Published:September 1, 2021

-The College Fix


More than 40 students win a reprieve after attorneys sent Loyola a demand letter

Loyola University Chicago has agreed to grant religious exemptions to its vaccine mandate instead of potentially going to court.

The Catholic university requires all students, faculty and staff to get vaccinated, but denied exemptions to a number of Christian students who had objections to the vaccine. Its policy would have banned students from enrolling in classes and entering university buildings.

But at least 40 students have now obtained exemptions from the mandate after legal threats from Liberty Counsel, a conservative nonprofit.

“Forcing any person to receive one of these COVID injections is a violation of both state and federal law,” the nonprofit’s chairman Mat Staver said. “In addition to federal law protections, Illinois has strong conscience protections.”

The possibility of a lawsuit evidently convinced the Jesuit Catholic university.

“All Loyola students who have contacted Liberty Counsel after their exemptions were wrongfully denied have now been granted exemptions and are allowed to remain enrolled for the fall semester,” the legal group said.

“The students objected based on the fetal cell line/abortion connection since each of the three injections available were either produced or tested with fetal cell lines that originated in elective abortions.”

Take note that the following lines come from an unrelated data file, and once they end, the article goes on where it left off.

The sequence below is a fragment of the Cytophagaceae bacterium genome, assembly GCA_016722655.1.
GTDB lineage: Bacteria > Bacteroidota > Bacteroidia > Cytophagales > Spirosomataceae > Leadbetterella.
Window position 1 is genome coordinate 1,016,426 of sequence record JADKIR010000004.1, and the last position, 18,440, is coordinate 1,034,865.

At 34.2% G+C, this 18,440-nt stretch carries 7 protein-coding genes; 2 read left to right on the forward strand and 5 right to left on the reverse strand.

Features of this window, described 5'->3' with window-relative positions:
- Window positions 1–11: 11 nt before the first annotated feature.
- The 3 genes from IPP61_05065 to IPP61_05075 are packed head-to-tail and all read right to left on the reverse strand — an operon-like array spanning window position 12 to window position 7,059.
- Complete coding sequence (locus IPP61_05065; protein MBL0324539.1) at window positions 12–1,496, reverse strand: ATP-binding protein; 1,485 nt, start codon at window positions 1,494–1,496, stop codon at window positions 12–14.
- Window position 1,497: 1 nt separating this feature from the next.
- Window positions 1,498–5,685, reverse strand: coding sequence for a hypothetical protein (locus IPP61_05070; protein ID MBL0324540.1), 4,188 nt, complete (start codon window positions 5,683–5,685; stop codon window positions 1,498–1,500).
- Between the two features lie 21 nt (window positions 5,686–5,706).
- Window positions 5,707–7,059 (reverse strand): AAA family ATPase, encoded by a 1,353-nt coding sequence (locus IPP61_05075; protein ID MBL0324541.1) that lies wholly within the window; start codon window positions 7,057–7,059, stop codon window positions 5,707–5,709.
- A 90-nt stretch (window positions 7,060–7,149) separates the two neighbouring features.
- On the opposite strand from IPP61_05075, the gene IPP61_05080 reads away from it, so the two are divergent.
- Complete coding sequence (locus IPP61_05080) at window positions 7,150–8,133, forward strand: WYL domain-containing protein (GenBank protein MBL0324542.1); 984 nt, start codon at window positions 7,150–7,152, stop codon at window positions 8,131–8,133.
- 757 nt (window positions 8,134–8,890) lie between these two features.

Loyola did not provide comment to The College Fix on an updated number of exemptions and any further changes to the policy. The Fix first emailed spokesperson Anna Rozenich on August 11. She acknowledged the email and promised to respond.

She did not provide any further comment and has not responded to an August 25 follow-up reminder email.

Initially, a group of 11 students – who remain anonymous – were denied a religious exemption from the vaccine after they objected on the basis of the abortion-linked vaccine. “These students did not want to be forced to choose between their faith and their education,” Liberty Counsel said.

The nonprofit Christian, conservative legal group did not comment further to The College Fix when asked to see an example of a denial a client received. The Fix also asked communications director Holly Meade what the faith backgrounds were of the students.

Meade only provided the Fix with a copy of the announcement.

According to the August 4 letter sent to Loyola, the students are all Christians “who [believe] that all life is sacred, from the moment of conception to natural death, and that abortion is a grave sin against God.”

“Each student has a faith tradition, interprets Scripture, and understands based upon the instruction of, and personal revelation from, the Holy Spirit,” according to the letter, “that any practice or product that condones, supports, justifies, is connected with, or benefits from abortion, however remote, is sinful and must be denounced and avoided.”

All of the American vaccines have a connection to abortion, according to the Charlotte Lozier Institute.

The Vatican has said that individuals may take the vaccine without fear of having sinned, but that all vaccinations must be voluntary. That has not stopped Catholic universities such as Creighton and Loyola from mandating the vaccines.

Loyola Marymount, a Jesuit university in Los Angeles, is currently being sued in federal court for its own vaccine mandate.